On the one hand there are the Master minds at the top Rumsfeld, Cheney, Bush , Feith , Gonzales , Yoo et al who have decided from the get go after 9/11 that the traditional legal standards either in American Law or International Law no longer apply and so they set out just in case to develop a legal veneer for their criminal actions and then we have those lower down in the command structure who are told that what is being asked of them is all above board and is legal and is permissible under International Law and so they do as they are told and believe they are just doing their duty as patriotic Americans and so are helping to defend the Republic.

So members of the CIA, the soldiers, the doctors, the psychologists, the guards, the lawyers and the bureaucrats all can claim that they were just doing their duty. But wasn't that excuse tossed out as a defense at Nuremberg. So shouldn't all of these people who took part in the systematic torture of prisoners be held accountable.

Well probably not because after all they are Americans and Americans are of course born better than other people in the world are are only answerable to their President and their God and International Law has no sway or force over American soldiers or American citizens - they are a breed apart- this is also known as American exceptionalism- that is Americans are not bound by the same laws, rules or morality as other men.

One wonders what is the allure of torture to get revenge to prove who is more powerful and to show that real patriots, real Americans and real men will do whatever is needed to be done to protect their country and its citizens.

Therefore on the other hand the logic goes those who will not go to these extremes ie torture are not as patriotic and therefore according to this logic they are not real Americans or real men.

And real men and real Americans will launch a war of aggression on another nation based upon lies and propaganda in order convince the citizens of their nation that their leaders are taking action.

Fear leads to blind obedience to those who control the flow of information so that the average citizen is unable to think rationally about the actions being taken. So the leaders appeal to the citizenry's sense of loyalty , patriotism and revenge and retribution and if necessary rough justice.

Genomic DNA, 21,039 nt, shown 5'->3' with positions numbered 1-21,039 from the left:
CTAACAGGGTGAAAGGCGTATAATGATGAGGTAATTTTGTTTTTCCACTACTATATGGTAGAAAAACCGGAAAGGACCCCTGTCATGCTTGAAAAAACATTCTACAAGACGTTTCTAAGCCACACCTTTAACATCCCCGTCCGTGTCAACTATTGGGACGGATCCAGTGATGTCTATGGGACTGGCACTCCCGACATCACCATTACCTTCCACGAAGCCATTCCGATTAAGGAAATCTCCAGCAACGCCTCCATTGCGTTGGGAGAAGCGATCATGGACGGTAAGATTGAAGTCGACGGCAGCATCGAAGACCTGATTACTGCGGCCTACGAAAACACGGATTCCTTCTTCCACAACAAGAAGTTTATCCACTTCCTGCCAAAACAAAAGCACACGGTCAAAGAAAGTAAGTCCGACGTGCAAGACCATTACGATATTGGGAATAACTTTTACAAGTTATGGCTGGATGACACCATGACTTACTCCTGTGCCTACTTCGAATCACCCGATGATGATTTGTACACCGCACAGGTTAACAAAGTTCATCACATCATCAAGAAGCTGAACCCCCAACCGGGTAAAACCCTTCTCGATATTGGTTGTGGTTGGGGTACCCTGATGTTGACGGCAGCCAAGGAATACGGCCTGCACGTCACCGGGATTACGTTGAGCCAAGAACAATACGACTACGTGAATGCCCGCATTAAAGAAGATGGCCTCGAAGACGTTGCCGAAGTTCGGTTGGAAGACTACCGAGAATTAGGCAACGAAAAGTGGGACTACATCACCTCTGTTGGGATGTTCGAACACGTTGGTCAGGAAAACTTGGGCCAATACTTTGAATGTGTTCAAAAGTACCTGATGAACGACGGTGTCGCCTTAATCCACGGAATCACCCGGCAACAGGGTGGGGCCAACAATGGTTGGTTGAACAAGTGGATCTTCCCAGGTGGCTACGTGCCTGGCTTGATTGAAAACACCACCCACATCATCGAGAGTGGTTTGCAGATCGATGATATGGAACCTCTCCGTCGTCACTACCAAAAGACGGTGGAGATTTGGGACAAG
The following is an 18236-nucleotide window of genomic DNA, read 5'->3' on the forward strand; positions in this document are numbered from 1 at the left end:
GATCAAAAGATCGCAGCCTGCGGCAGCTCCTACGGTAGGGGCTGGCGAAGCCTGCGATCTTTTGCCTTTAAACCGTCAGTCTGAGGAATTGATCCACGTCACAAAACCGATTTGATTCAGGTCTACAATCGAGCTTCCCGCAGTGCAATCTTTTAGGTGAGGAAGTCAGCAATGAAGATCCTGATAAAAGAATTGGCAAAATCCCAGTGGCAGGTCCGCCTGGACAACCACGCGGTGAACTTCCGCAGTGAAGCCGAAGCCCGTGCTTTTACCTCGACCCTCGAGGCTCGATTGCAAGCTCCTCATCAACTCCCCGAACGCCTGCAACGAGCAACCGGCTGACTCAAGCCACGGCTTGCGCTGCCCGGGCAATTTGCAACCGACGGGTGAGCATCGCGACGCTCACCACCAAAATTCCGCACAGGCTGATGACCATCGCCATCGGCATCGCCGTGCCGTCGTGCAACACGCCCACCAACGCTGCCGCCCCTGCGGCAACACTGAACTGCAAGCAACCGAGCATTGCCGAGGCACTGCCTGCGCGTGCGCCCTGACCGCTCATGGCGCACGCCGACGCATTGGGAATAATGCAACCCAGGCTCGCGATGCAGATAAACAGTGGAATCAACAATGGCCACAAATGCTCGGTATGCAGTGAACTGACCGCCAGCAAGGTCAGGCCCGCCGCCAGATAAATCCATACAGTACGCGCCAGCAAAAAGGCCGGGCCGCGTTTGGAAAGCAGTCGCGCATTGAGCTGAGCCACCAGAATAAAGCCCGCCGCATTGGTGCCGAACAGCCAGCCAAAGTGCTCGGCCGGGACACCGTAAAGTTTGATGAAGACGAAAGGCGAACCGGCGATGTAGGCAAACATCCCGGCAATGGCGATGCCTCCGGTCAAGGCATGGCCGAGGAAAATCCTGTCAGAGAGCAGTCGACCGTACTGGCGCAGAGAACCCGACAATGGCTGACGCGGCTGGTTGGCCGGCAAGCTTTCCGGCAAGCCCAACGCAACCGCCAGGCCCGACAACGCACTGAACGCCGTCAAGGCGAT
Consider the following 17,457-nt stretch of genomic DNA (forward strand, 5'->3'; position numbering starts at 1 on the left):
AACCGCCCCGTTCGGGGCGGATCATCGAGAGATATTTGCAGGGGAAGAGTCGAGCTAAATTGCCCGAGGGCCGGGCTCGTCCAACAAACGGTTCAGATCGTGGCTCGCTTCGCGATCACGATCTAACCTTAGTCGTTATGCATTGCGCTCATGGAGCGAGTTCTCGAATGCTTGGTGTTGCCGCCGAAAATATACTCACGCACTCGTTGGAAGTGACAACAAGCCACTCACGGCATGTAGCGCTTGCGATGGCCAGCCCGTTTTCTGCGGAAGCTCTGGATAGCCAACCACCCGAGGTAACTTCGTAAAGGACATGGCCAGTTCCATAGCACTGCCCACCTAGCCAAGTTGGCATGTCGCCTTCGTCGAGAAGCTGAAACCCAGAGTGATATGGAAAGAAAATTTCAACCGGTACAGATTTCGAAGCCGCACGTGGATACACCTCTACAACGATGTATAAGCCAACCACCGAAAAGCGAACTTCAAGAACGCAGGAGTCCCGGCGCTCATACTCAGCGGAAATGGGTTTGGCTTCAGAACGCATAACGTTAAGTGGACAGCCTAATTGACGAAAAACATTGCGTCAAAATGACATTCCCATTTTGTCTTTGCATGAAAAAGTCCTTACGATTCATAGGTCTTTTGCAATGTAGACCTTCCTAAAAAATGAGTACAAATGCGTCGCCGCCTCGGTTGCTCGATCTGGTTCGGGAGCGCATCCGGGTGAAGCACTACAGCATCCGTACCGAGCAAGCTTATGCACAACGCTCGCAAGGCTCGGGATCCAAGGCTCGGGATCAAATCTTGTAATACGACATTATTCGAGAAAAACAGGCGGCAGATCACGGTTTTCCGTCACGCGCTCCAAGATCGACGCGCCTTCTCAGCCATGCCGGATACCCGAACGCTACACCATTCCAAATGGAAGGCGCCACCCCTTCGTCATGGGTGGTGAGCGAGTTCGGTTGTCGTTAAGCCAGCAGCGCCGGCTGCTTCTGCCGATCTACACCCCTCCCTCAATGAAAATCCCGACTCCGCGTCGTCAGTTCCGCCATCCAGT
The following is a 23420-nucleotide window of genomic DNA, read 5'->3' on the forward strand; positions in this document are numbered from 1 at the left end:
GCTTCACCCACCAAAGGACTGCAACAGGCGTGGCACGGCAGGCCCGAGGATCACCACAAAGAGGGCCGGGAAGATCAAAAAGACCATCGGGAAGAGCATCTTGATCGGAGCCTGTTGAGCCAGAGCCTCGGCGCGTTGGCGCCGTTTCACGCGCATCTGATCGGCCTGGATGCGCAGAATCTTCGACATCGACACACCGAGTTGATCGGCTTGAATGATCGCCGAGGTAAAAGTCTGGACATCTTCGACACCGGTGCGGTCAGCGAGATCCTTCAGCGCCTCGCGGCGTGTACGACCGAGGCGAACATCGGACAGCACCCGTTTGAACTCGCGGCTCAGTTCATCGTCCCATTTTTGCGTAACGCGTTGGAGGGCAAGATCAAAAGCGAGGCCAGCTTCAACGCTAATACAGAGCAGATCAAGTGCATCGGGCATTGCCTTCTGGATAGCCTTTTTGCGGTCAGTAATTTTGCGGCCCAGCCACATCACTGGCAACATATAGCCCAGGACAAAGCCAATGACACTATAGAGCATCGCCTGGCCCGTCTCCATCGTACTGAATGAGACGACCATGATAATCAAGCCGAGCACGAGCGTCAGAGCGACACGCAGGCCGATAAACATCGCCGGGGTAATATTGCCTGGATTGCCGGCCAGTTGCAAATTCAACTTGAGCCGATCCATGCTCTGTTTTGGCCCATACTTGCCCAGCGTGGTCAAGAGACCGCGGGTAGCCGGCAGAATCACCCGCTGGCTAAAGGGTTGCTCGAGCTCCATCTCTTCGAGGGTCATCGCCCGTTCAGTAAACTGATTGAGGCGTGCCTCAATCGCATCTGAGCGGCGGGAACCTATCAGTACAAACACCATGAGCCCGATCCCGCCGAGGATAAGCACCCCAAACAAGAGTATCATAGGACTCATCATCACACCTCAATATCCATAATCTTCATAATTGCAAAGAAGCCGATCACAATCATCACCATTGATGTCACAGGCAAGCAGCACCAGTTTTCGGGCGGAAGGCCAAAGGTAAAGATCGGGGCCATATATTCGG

And what is the point or motivation for torture if as the experts tell us that it does not lead to usable intel.
For instance is it a matter of revenge, retribution,a form of rough justice like lynchings in which the innocent and guilty are just lumped into together with the difference between the guilty and innocent seen as unimportant. or as it as has been expressed about the killing of native Americans or the killing of the people in Jerusalem or in Constantinople during the Crusades - someone reportedly said " kill them all and let God sort out the guilty from the innocent".

What other psychological factors are at play in the motivations of the torturer such as the need to humiliate the victim or is it a matter of an the exercise of power.
What Cheney and Rumsfeld and Bush ordered or knowingly permitted others to do is beyond the pale. For their actions they need to answer not just to a higher poer or God but they must answer to the laws of men . They must be indicted and given fair trials and sentenced as appropriate . A truth and reconciliation committee or whatever is not enough.